Have you heard the saying that hair changes every seven years? If so, you are not alone. If you look back over the course of your life, you may be able to pick out more than a few styles and looks that you have had. Look closer at your actual hair, though. Has your hair changed? Is it thinner or thicker? Perhaps it is more wavy than it is curly now. You may have hair that seems to have a different texture, too. Is this really an indication that your hair changes throughout your lifetime? Let's consider a bit about the science.
What Is the Hair Growth Cycle?
To understand what the changes you have been experiencing really are, you need to fully understand the hair growth cycle. This cycle has three phases. Your hair begins in the anagen phase. This is the phase where hair is actively growing. The second phase is the catagen phase. It's a transition phase between the other two. During this phase, the hair is simply resting or growing slowly. The third stage is called telogen. During this phase the follicle becomes dormant and the hair does not grow. During this phase, which can last for up to four months, your hair will eventually shed. When the new hair begins to grow from the follicle, you are back at the beginning of the hair cycle.
How Long Is This Cycle?
The length of the hair growth cycle can vary from one person to the next. When you were first born, you had over 100,000 follicles on your head. Not all of these follicles will produce hair at the start. The typical hair growth cycle for most people is about four to seven years. This is often where the thought comes in that your hair is brand new every seven years. Technically, it is because by this time, the hair has cycled out and new hair is growing.
However, this hair growth cycle is truly only that "new" during the first few hair growth cycles the follicles go through on your head. As you progress through the process, the anagen phase, where your hair naturally grows until it begins to shed, becomes shorter and shorter. In addition, when the hair begins to grow back, it does so a bit differently than it was growing before. This is why there is so much variation in the way your hair looks and feels over your lifetime.
Why Does Hair Change During Your Lifetime?
To take another close look at the way hair grows, focus on bundles. That is, every follicle that has growth actually contains a bundle of hair strands. In some cases, this is just one hair strand. In other cases, it is up to four individual strands of hair. At the time of your birth, your follicles have just one hair growing in them. However, over time, this changes. You'll see that the follicles can have more than one hair growing in them.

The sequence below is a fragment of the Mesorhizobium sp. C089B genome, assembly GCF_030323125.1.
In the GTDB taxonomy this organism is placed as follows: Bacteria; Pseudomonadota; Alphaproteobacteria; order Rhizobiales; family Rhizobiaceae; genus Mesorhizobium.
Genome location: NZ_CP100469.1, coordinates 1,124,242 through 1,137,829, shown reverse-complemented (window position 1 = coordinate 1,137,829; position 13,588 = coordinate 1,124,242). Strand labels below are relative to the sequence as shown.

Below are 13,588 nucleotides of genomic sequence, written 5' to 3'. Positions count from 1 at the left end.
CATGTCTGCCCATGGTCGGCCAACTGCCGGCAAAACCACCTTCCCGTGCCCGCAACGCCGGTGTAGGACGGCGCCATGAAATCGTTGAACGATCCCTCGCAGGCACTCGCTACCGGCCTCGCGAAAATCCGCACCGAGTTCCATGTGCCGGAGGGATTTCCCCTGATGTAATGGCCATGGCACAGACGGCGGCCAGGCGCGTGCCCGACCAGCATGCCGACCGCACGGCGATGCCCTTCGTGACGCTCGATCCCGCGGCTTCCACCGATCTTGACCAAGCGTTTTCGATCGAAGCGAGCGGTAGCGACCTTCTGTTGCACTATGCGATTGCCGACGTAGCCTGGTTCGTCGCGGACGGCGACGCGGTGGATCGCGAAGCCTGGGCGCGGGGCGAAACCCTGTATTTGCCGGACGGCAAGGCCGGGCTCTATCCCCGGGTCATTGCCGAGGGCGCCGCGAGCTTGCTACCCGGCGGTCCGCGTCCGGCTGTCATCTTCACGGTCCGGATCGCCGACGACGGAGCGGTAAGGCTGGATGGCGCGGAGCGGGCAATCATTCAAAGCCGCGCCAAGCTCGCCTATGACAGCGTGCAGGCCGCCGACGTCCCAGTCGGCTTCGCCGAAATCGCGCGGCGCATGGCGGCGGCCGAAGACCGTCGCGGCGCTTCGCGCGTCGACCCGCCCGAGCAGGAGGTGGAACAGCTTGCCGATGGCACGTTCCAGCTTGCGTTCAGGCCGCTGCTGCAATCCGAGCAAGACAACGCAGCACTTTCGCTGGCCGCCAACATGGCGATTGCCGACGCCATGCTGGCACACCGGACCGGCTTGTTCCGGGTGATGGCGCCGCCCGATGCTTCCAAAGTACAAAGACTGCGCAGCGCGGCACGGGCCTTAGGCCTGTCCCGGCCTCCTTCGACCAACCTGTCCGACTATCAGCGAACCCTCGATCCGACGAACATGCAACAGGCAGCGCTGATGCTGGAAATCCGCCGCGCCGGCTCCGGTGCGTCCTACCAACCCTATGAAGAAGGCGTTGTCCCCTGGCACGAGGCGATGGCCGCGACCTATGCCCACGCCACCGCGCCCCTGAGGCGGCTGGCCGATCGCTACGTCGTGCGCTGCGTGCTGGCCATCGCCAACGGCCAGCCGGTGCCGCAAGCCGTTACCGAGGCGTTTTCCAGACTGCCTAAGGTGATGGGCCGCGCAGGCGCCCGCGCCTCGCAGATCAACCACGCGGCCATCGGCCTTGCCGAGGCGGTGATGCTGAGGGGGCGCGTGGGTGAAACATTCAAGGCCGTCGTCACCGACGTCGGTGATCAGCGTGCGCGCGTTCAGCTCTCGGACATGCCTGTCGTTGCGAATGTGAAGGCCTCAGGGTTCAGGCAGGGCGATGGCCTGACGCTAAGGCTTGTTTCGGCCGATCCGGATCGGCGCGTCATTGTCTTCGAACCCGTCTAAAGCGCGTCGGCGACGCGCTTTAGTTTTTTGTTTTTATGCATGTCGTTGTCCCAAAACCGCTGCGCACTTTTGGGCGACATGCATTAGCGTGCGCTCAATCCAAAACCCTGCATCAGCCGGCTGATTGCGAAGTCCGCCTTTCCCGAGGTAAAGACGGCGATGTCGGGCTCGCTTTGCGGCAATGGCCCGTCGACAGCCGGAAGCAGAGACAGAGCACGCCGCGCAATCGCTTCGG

As you age, your hair feels and looks thinner as a result of the chain in the follicles growing hair. You will also find that your hair is always growing at various stages, making it hard for you to pinpoint the exact time when all of your hair is new and replaced.
It may be possible to extend the anagen cycle, which means that your hair would be growing longer than it sheds. To do this, you need to improve your diet to a more holistic non-processed one; you need to avoid stress, which is a key component of shortening the life span of hair growth. It's a good idea to eat more iron and protein to encourage healthy hair growth as well. If there is a history of thinning hair or hair loss in your family you will need to begin a hair loss prevention protocol with a multi-therapeutic approach. FDA approved Low Level Laser therapy and trichology scalp treatments are beneficial to prolonging the anagen hair growth phase.
So, does your hair grow and replace itself at least one time every seven years? In the beginning this is true. At the time you are an adult, though, it is likely that your hair's growth cycle is much less than this, which is why you may even feel you have significantly less hair than you did a few years ago. To learn more about your specific hair growth and for a thorough hair consultation, call the team at Unique Hair Concepts for a private, complimentary evaluation (914) 412-7700.